Arizona did not qualify for the 1971 College World Series, but UA athletic director Dick Clausen flew to Omaha, Nebraska, with a purpose other than to watch the Wildcats compete for a national championship.
He wanted to find a new baseball coach.
Frank Sancet, who had been Arizona’s baseball coach since 1949 and had guided the Wildcats to the CWS seven times, would reach the school’s then-mandatory retirement age after the ‘72 season. Clausen’s standards were so high that he arranged to meet eight-time New York Yankee All-Star second baseman Bobby Richardson in Omaha.
Richardson, then the coach at South Carolina, declined Clausen’s coaching offer, choosing to stay near his hometown of Sumter, South Carolina. But Richardson made a recommendation that would change the trajectory and brand of the UA’s athletic department.
He suggested that Clausen hire Minnesota assistant baseball coach Jerry Kindall, who had played eight years with the Cubs, White Sox and Twins.
Kindall’s name was familiar to UA baseball fans for all the wrong reasons. In the championship game of the 1956 World Series, Kindall had three hits and three RBIs, leading the Golden Gophers to a 12-1 victory over Arizona.
Many who follow UA baseball consider the ‘56 team the most talented in school history. Kindall put that to an end, leading college baseball with 18 home runs that season.
Kindall didn’t become a big-league all-star. He hit .213 over eight seasons. But Richardson had gotten to know Kindall through offseason speaking appearances at church groups and at religious seminars and knew what UA fans would come to know from 1973 to 1996 — Kindall was the type of man you would want coaching your son.
Ranked No. 5 on our list of Tucson’s Top 100 Sports Figures of the last 100 years, Kindall coached Arizona to national championships in 1976, 1980 and 1986. He produced 34 big-leaguers, from 1980 NCAA Player of the Year Terry Francona to Hall of Famer Trevor Hoffman.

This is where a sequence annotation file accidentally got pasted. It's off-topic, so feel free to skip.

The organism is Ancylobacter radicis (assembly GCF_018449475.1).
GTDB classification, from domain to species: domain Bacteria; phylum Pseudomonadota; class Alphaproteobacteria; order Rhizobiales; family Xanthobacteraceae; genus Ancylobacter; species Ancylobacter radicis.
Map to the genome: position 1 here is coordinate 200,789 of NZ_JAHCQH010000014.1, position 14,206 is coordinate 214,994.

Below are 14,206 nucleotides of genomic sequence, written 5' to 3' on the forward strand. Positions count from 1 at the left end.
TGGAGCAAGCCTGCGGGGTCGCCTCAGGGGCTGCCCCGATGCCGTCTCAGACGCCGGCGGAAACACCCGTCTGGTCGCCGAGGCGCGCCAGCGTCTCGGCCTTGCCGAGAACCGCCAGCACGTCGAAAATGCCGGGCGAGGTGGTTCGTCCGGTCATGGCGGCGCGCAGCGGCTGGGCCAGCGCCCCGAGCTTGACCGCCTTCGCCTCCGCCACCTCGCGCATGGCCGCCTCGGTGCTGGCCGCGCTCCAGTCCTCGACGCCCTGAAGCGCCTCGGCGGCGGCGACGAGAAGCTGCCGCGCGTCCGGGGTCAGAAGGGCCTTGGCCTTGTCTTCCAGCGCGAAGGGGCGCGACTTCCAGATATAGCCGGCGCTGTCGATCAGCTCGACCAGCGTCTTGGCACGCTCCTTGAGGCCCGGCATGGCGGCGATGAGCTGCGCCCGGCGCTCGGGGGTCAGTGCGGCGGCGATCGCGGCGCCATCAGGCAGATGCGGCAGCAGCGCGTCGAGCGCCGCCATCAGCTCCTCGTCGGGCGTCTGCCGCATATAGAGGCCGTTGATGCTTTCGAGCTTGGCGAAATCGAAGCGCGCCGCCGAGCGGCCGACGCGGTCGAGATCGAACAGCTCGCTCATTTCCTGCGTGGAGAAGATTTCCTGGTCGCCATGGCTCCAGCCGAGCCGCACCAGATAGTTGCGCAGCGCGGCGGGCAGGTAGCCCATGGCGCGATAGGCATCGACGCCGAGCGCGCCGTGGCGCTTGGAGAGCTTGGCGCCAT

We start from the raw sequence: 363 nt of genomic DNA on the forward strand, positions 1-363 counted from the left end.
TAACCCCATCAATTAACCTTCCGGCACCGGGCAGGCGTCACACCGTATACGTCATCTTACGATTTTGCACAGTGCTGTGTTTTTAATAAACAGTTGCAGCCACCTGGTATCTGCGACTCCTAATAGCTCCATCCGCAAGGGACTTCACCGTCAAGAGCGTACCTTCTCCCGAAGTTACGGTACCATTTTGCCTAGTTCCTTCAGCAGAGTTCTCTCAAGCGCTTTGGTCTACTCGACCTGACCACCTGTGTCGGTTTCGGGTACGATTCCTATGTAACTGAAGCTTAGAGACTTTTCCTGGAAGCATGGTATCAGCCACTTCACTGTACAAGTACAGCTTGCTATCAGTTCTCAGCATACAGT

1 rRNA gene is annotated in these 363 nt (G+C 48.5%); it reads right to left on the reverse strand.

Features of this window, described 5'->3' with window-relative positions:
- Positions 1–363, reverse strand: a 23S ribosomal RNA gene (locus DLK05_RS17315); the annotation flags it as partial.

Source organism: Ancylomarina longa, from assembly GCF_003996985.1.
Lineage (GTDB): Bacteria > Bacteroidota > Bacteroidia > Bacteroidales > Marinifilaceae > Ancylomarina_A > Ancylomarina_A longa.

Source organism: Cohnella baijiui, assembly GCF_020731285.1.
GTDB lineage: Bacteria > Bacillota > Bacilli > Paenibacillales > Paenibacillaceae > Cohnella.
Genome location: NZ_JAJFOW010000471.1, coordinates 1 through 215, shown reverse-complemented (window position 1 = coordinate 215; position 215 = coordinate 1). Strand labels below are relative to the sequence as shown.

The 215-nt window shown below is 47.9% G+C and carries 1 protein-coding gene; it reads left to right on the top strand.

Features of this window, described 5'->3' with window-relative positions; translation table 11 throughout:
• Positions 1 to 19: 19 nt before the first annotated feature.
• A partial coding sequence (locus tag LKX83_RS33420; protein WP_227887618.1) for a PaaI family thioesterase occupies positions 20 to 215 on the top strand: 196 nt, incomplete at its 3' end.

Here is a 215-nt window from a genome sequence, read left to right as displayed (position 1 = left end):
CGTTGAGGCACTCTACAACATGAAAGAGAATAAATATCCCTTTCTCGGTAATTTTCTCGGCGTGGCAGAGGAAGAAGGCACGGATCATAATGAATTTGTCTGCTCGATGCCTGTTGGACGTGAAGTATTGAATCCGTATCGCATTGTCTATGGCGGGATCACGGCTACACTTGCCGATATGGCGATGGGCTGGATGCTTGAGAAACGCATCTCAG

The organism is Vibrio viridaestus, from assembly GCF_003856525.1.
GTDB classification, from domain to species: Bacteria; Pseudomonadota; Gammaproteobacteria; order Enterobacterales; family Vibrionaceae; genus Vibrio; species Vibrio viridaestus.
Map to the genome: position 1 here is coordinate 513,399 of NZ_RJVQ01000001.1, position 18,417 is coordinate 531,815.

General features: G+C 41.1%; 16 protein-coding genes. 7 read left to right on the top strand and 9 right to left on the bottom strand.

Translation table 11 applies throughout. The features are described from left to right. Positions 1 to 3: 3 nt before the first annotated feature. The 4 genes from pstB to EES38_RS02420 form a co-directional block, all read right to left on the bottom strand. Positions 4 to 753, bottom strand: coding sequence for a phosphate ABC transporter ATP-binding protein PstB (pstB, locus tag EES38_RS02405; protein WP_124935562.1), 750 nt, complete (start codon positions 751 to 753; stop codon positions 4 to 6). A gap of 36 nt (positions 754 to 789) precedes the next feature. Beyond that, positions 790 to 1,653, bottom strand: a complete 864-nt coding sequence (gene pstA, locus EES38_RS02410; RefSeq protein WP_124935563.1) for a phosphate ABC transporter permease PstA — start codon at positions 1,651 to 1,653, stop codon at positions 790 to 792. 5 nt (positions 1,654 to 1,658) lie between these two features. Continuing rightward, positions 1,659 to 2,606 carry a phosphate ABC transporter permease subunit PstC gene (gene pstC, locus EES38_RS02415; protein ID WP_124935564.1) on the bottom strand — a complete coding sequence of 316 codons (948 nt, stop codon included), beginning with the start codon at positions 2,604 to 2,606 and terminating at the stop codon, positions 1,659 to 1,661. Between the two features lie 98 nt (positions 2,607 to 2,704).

On the December day in 1971 that he was named Sancet’s successor, Kindall didn’t duck expectations.
“I know that you want a national championship, and that’s what I want,” he said.
In ‘76, in perhaps the single greatest victory in UA baseball history, Kindall coached the Wildcats to a stunning victory over No. 1 ASU in the semifinals of the World Series. The Sun Devils had swept the Wildcats in six regular-season games, and then took a seventh a week earlier in Omaha.
Kindall once told me that perhaps his two best teams at Arizona — the 58-6 club of 1974 and the 23-7 Pac-10 champs of 1989, stocked with future big-leaguers J.T. Snow, Trevor Hoffman, Alan Zinter and Scott Erickson — didn’t even reach Omaha. That’s how difficult college baseball is.
When he decided to retire after the ‘96 season, only 60 years old, Kindall did not seek a grand farewell. Typically, he chose not to stage a news conference. The UA sent out a fax announcing his retirement, in which Kindall said: “I didn’t build the UA baseball program, I just maintained it.”
Kindall’s highest salary at the UA was $85,000 per year, but he wasn’t coaching for money. He was coaching for the young men in Wildcat uniforms. He faced formidable hurdles, such as surviving the death of his first wife, Georgia. She died in 1987 of Lou Gehrig’s disease, ALS, after a devastating three years in which Kindall somehow led Arizona to the CWS twice.
He made sure an ailing Georgia was at the ‘86 World Series. As his team was celebrating its title on the field, Kindall remained by the dugout, making eye contact with Georgia, in one of the most emotional experiences of his life.
You could count on Kindall to do the right thing at the right time.
In the ‘90s, as one of the leading voices of college baseball, he wrote three books: “The Baseball Coaching Bible,” “The Science of Baseball Coaching” and “Baseball: Playing the Winning Way.”
I read the first two but could not find a copy of the third. I phoned him one day and asked if he had a copy I could borrow.
“Where are you?” he asked.
I told him I was at the Star office.
“I know where it is,” he said. “I’ll be there in 30 minutes.”
I knew Kindall lived at Ventana Canyon but before I could tell him to please not drive all the way to the newspaper office, he hung up.
I met him in the lobby 30 minutes later.
Kindall died on Christmas Eve 2017. He was 82. It’s not enough to say he was a legend in Tucson sports history. He was simply a good and decent man.
Contact sports columnist Greg Hansen at 520-573-4362 or email@example.com. On Twitter: @ghansen711